Shooting an Elephant Summary
“Shooting an Elephant” by Orwell may be a narrative essay about Orwell’s time as a policeman for British Raj in colonial Burma. The essay delves into an inner conflict that Orwell experiences in his role of representing the British Empire and upholding the law. At the opening of the essay, Orwell explains that he’s against the British colonial project in Burma. In explicit terms, he says that he’s on the side of the Burmese people, who he feels are oppressed by colonial rule. As a policeman, he sees the brutalities of the imperial project up close and first hand. He resents British presence within the country.
Inevitably then, he faces challenges as a policeman representing British imperial power. The people of Burma hate the empire too, and thus they hate Orwell, for he’s the face of the empire. They harass him and mock him and seek opportunities to tease him. He explains that at the time of the events, he’s too young to understand the dilemma of his situation or to understand the way to affect it. He thus finds himself resenting the Burmese people also. The one thing that the Burmese have over British is the ability to mock and mock them. Orwell’s entire focus as a policeman thus becomes about avoiding the ridicule of the Burmese.
The narrative centers around the event of each day when all of those conflicted emotions manifest themselves and Orwell faces them and understands them. On today, Orwell learns that an elephant has broken its chain and it’s undergoing a bout of “must” (a passing hormonal disorder that causes elephants to become uncontrollably violent). The elephant is rampaging through a bazaar, wreaking havoc. Feeling compelled to try to some decent policing, Orwell sets out with a little rifle to ascertain what’s happening. He states that he has no intention of killing the elephant.
When he arrives within the shanty town area he finds the mess the elephant has made. it’s trampled grass huts and turned over a disposal van and it’s killed a person. Orwell sends for an elephant rifle, though he still has no intention of killing the elephant. He states that he merely wants to defend himself. With the rifle, he’s led right down to the paddy fields where he sees the enormous elephant peacefully grazing.
Upon laying eyes on the elephant he instantly feels that it might be wrong to kill it. He does not incline to destroy something so complex and delightful. He describes the sweetness and great value of the animal. it might go against everything in him to kill it. He says it might be like murder. But when he looks back to ascertain the people watching, he realizes that the gang is massive—at least two thousand people!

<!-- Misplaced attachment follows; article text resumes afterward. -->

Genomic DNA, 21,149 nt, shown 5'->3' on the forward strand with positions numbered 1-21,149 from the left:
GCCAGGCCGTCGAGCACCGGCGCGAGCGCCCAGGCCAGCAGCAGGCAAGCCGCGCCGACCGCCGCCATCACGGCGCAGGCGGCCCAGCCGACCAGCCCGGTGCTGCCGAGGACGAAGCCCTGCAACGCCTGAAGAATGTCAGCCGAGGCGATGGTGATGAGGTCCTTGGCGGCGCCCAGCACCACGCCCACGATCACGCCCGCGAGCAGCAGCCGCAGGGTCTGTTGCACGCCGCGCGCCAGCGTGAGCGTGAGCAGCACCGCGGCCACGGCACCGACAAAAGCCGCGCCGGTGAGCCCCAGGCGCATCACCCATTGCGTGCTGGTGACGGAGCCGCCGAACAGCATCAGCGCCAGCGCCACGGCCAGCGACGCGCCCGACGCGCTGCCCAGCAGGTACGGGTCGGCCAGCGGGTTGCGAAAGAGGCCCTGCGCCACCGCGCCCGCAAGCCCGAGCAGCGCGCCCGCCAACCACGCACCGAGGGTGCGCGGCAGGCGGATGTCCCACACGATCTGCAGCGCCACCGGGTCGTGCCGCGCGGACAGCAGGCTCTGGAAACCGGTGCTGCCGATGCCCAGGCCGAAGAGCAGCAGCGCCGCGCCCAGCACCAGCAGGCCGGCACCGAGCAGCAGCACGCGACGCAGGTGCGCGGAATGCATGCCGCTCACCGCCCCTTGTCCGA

He feels their eyes on him, and their great expectations of his role. they need to ascertain the spectacle. But more importantly, he feels, they expect him to uphold the performance of power that he’s meant to represent as a politician of the British Empire. At this stage, Orwell has the clear revelation that each one white man within the colonized world is beholden to the people whom they colonize. If he falters, he will disappoint the guise of power, but most of all, he will create a chance for the people to laugh. Nothing terrifies him quite the prospect of humiliation by the Burmese crowd. Now, the prospect of being trampled by the elephant not scares him because it might risk death. The worst part of that prospect would preferably be that the gang would laugh. during this way, he realizes that the whole enterprise of the empire is kept afloat by the private fear of humiliation of individual officers.
He thus gets down on the bottom, takes aim with the powerful elephant gun with cross-hairs within the viewer, and he fires at the elephant’s brain. He hits the elephant and therefore the crowd roars. But the elephant doesn’t die. A disturbing change comes over it and merely seems to age. He fires again and this point brings it slowly to its knees. But still, it doesn’t go down. He fires again and it comes copy, dramatically rising on hind legs and lifting its trunk before thundering to the world. Still, however, it remains alive. Orwell goes thereto and finds that it’s still breathing. He proceeds to unload bullet after bullet into the elephant’s heart, but it won’t die. The people have swarmed in to steal the meat. Without describing his shame or guilt, he leaves the elephant alive, suffering terribly. He learns later that it took half an hour for the elephant to die. There’s some discussion among the opposite cops about whether or not he did the proper thing. The older ones think he did. The younger ones feel that it is a shame to shoot an elephant for killing a Burmese collie.
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